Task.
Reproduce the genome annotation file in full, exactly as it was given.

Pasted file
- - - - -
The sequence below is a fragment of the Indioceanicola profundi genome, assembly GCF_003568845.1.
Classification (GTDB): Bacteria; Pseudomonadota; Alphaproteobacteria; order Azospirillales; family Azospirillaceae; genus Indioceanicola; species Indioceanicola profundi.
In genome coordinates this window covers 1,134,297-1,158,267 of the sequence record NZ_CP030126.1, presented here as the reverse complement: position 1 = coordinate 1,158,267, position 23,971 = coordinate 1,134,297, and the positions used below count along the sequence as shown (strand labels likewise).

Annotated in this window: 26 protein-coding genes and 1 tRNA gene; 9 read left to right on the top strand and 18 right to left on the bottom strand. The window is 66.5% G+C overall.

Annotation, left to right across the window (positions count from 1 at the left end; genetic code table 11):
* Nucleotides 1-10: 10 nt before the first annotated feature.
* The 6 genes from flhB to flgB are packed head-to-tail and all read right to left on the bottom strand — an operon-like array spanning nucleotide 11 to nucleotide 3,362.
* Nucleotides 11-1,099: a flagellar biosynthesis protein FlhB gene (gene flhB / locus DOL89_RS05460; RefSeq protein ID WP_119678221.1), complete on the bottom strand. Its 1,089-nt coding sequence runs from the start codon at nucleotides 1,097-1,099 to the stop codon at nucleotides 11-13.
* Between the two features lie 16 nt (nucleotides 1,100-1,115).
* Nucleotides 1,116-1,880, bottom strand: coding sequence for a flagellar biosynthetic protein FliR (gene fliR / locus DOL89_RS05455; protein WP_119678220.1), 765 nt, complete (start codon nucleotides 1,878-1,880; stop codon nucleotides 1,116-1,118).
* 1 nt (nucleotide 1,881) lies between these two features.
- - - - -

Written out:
The sequence below is a fragment of the Indioceanicola profundi genome, assembly GCF_003568845.1.
Classification (GTDB): Bacteria; Pseudomonadota; Alphaproteobacteria; order Azospirillales; family Azospirillaceae; genus Indioceanicola; species Indioceanicola profundi.
In genome coordinates this window covers 1,134,297-1,158,267 of the sequence record NZ_CP030126.1, presented here as the reverse complement: position 1 = coordinate 1,158,267, position 23,971 = coordinate 1,134,297, and the positions used below count along the sequence as shown (strand labels likewise).

Annotated in this window: 26 protein-coding genes and 1 tRNA gene; 9 read left to right on the top strand and 18 right to left on the bottom strand. The window is 66.5% G+C overall.

Annotation, left to right across the window (positions count from 1 at the left end; genetic code table 11):
* Nucleotides 1-10: 10 nt before the first annotated feature.
* The 6 genes from flhB to flgB are packed head-to-tail and all read right to left on the bottom strand — an operon-like array spanning nucleotide 11 to nucleotide 3,362.
* Nucleotides 11-1,099: a flagellar biosynthesis protein FlhB gene (gene flhB / locus DOL89_RS05460; RefSeq protein ID WP_119678221.1), complete on the bottom strand. Its 1,089-nt coding sequence runs from the start codon at nucleotides 1,097-1,099 to the stop codon at nucleotides 11-13.
* Between the two features lie 16 nt (nucleotides 1,100-1,115).
* Nucleotides 1,116-1,880, bottom strand: coding sequence for a flagellar biosynthetic protein FliR (gene fliR / locus DOL89_RS05455; protein WP_119678220.1), 765 nt, complete (start codon nucleotides 1,878-1,880; stop codon nucleotides 1,116-1,118).
* 1 nt (nucleotide 1,881) lies between these two features.